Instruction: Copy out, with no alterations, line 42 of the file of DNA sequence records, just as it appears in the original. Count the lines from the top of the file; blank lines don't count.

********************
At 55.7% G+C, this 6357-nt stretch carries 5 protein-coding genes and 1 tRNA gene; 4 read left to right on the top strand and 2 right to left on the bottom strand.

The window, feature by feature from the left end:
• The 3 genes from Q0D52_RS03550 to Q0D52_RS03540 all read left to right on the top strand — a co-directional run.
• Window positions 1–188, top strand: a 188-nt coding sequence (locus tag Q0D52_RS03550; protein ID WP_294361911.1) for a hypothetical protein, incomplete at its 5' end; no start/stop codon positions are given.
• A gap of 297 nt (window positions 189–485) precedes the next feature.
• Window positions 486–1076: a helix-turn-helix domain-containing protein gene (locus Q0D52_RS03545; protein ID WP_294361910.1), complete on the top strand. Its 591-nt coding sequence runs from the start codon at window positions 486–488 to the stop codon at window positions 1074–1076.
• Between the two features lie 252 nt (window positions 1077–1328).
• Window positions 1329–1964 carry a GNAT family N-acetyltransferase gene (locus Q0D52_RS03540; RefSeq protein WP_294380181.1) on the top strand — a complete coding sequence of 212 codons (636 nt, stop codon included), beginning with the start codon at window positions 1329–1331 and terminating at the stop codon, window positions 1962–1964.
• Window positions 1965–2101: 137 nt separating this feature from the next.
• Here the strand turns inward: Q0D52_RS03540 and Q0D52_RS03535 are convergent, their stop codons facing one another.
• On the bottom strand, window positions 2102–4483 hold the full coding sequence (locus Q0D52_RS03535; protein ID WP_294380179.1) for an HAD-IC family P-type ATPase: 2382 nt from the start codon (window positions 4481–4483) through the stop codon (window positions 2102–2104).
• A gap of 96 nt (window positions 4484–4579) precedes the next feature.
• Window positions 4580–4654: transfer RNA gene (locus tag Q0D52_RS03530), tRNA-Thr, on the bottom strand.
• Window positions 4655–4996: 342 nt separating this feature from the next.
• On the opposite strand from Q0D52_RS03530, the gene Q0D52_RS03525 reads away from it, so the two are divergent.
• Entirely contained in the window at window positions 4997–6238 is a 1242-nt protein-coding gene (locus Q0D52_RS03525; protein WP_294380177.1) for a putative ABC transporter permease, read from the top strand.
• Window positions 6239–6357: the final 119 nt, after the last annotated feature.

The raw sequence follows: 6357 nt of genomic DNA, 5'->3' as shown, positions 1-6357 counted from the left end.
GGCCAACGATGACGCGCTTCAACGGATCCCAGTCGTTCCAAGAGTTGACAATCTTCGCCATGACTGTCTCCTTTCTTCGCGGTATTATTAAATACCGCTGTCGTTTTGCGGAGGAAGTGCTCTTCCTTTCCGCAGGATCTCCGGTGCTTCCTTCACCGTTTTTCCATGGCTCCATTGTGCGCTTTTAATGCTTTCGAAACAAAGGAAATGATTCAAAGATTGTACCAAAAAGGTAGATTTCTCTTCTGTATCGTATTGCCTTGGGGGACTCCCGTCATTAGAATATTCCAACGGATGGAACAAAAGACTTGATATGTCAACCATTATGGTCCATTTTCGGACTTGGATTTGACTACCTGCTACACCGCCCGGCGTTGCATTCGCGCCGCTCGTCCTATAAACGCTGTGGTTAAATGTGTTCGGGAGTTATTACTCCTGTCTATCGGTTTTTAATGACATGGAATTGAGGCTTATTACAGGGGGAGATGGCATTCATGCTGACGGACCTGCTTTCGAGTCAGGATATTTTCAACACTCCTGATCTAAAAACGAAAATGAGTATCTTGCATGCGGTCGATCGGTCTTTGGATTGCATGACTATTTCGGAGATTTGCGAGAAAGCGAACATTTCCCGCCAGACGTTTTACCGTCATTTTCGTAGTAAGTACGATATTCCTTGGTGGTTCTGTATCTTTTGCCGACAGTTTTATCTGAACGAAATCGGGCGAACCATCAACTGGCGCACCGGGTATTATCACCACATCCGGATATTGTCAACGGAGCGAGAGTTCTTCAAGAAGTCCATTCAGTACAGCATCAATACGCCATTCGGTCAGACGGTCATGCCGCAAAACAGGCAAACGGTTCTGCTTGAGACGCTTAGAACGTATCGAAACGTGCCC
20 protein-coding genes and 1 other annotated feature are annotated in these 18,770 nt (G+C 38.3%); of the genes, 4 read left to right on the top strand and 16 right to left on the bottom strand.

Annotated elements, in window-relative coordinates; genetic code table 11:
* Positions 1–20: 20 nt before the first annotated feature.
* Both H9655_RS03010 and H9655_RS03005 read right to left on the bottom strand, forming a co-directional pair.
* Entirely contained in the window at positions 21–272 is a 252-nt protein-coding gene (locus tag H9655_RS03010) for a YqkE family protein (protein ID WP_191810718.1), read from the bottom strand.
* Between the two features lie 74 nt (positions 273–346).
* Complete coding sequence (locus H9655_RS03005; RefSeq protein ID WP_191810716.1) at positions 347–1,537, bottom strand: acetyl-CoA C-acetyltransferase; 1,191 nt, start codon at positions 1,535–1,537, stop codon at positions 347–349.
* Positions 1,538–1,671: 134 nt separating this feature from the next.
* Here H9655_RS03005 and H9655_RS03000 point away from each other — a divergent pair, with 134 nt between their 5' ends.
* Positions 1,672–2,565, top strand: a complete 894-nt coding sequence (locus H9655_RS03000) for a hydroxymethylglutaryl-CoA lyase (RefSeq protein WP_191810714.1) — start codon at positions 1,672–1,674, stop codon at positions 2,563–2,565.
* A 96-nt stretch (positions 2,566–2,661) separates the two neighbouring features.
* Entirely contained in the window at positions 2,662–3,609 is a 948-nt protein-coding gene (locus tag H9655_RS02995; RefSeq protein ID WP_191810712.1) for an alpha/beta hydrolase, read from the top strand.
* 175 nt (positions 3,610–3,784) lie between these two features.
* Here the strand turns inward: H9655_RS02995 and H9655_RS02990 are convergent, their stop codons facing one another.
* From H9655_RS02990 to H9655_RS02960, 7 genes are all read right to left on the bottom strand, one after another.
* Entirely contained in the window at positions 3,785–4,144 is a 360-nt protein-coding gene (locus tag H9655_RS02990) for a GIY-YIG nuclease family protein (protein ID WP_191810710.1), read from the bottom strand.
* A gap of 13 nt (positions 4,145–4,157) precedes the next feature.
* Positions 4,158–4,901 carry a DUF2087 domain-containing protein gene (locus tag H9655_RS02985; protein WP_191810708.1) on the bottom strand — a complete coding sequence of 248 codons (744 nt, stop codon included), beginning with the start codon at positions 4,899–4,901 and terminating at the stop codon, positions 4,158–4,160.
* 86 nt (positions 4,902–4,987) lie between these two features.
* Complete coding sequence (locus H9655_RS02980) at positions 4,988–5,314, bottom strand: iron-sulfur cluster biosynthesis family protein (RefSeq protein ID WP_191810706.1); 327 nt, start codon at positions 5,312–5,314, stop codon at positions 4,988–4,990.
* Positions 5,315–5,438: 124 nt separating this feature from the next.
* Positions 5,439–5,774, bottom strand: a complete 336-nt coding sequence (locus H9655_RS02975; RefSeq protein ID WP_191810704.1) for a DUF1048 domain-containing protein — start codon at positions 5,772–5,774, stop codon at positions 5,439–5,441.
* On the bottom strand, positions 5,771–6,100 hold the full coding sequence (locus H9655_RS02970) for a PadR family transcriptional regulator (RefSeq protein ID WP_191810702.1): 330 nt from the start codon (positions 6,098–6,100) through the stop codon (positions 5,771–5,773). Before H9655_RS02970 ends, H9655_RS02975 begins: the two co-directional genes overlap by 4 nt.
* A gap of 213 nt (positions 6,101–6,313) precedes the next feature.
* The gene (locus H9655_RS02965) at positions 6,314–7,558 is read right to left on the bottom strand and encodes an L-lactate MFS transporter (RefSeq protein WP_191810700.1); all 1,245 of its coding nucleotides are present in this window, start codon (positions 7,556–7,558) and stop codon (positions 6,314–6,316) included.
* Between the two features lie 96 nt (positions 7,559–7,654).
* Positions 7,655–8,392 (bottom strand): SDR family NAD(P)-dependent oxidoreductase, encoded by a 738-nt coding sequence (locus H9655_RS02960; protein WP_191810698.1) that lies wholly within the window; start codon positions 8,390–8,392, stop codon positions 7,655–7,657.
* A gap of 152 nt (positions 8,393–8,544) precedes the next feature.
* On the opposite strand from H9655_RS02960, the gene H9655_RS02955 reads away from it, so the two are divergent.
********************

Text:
* On the bottom strand, positions 5,771–6,100 hold the full coding sequence (locus H9655_RS02970) for a PadR family transcriptional regulator (RefSeq protein ID WP_191810702.1): 330 nt from the start codon (positions 6,098–6,100) through the stop codon (positions 5,771–5,773). Before H9655_RS02970 ends, H9655_RS02975 begins: the two co-directional genes overlap by 4 nt.